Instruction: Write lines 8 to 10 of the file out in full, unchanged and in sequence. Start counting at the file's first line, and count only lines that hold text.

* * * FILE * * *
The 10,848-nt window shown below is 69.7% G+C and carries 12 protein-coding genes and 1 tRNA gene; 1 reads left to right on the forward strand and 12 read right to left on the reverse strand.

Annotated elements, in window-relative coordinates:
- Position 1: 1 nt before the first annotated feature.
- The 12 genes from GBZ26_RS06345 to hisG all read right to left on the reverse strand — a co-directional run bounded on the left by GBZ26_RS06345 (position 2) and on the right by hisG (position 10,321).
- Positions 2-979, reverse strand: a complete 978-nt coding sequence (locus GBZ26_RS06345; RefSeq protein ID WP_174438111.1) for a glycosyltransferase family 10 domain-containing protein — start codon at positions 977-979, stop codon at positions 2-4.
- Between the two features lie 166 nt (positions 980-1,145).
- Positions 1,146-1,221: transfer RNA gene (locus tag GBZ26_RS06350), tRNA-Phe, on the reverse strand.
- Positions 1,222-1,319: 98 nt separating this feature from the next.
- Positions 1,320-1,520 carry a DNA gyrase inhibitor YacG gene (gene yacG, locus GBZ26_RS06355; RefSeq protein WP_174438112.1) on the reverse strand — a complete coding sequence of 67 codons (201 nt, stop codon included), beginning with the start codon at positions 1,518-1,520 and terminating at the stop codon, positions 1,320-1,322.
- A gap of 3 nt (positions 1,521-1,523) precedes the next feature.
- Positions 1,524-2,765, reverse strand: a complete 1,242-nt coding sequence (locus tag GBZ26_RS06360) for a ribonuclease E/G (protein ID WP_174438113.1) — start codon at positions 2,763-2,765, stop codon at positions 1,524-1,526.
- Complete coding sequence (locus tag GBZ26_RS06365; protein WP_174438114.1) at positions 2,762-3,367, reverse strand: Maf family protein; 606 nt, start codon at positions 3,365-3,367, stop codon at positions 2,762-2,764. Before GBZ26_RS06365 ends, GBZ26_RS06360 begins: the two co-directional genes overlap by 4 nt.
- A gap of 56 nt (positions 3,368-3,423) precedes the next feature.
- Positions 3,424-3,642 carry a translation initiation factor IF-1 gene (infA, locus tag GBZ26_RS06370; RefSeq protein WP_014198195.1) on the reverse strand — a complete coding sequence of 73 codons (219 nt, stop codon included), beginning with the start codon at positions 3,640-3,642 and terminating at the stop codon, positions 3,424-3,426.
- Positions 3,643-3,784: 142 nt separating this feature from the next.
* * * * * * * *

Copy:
- Positions 1,222-1,319: 98 nt separating this feature from the next.
- Positions 1,320-1,520 carry a DNA gyrase inhibitor YacG gene (gene yacG, locus GBZ26_RS06355; RefSeq protein WP_174438112.1) on the reverse strand — a complete coding sequence of 67 codons (201 nt, stop codon included), beginning with the start codon at positions 1,518-1,520 and terminating at the stop codon, positions 1,320-1,322.
- A gap of 3 nt (positions 1,521-1,523) precedes the next feature.